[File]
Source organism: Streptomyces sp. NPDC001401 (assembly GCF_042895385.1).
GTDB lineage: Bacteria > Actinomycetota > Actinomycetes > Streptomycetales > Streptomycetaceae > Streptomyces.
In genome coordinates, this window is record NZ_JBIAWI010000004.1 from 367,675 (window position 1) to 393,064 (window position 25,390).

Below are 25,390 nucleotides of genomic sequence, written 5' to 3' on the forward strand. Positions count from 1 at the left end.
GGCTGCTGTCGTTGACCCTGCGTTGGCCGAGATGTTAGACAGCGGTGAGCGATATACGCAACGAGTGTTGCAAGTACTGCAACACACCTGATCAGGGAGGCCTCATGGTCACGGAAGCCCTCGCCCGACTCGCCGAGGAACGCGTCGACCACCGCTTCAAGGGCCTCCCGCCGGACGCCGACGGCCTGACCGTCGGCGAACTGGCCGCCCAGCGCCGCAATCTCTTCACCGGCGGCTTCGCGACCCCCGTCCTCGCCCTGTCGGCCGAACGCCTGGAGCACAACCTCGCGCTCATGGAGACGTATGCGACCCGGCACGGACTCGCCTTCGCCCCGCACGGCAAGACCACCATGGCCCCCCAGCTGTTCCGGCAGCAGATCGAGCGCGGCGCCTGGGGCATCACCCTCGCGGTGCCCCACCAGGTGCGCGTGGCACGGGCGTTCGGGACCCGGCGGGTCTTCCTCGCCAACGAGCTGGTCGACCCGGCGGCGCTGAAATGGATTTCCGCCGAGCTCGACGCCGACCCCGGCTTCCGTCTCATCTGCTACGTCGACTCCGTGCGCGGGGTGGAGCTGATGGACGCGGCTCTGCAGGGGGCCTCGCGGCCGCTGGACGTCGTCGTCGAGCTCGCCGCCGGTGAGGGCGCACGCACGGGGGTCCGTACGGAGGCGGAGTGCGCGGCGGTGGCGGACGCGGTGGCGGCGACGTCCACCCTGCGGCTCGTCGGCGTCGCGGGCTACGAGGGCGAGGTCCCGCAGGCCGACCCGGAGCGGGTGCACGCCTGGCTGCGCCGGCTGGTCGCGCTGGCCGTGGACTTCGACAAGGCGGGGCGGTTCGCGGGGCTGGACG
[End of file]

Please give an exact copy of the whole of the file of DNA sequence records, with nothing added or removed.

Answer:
Source organism: Streptomyces sp. NPDC001401 (assembly GCF_042895385.1).
GTDB lineage: Bacteria > Actinomycetota > Actinomycetes > Streptomycetales > Streptomycetaceae > Streptomyces.
In genome coordinates, this window is record NZ_JBIAWI010000004.1 from 367,675 (window position 1) to 393,064 (window position 25,390).

Below are 25,390 nucleotides of genomic sequence, written 5' to 3' on the forward strand. Positions count from 1 at the left end.
GGCTGCTGTCGTTGACCCTGCGTTGGCCGAGATGTTAGACAGCGGTGAGCGATATACGCAACGAGTGTTGCAAGTACTGCAACACACCTGATCAGGGAGGCCTCATGGTCACGGAAGCCCTCGCCCGACTCGCCGAGGAACGCGTCGACCACCGCTTCAAGGGCCTCCCGCCGGACGCCGACGGCCTGACCGTCGGCGAACTGGCCGCCCAGCGCCGCAATCTCTTCACCGGCGGCTTCGCGACCCCCGTCCTCGCCCTGTCGGCCGAACGCCTGGAGCACAACCTCGCGCTCATGGAGACGTATGCGACCCGGCACGGACTCGCCTTCGCCCCGCACGGCAAGACCACCATGGCCCCCCAGCTGTTCCGGCAGCAGATCGAGCGCGGCGCCTGGGGCATCACCCTCGCGGTGCCCCACCAGGTGCGCGTGGCACGGGCGTTCGGGACCCGGCGGGTCTTCCTCGCCAACGAGCTGGTCGACCCGGCGGCGCTGAAATGGATTTCCGCCGAGCTCGACGCCGACCCCGGCTTCCGTCTCATCTGCTACGTCGACTCCGTGCGCGGGGTGGAGCTGATGGACGCGGCTCTGCAGGGGGCCTCGCGGCCGCTGGACGTCGTCGTCGAGCTCGCCGCCGGTGAGGGCGCACGCACGGGGGTCCGTACGGAGGCGGAGTGCGCGGCGGTGGCGGACGCGGTGGCGGCGACGTCCACCCTGCGGCTCGTCGGCGTCGCGGGCTACGAGGGCGAGGTCCCGCAGGCCGACCCGGAGCGGGTGCACGCCTGGCTGCGCCGGCTGGTCGCGCTGGCCGTGGACTTCGACAAGGCGGGGCGGTTCGCGGGGCTGGACG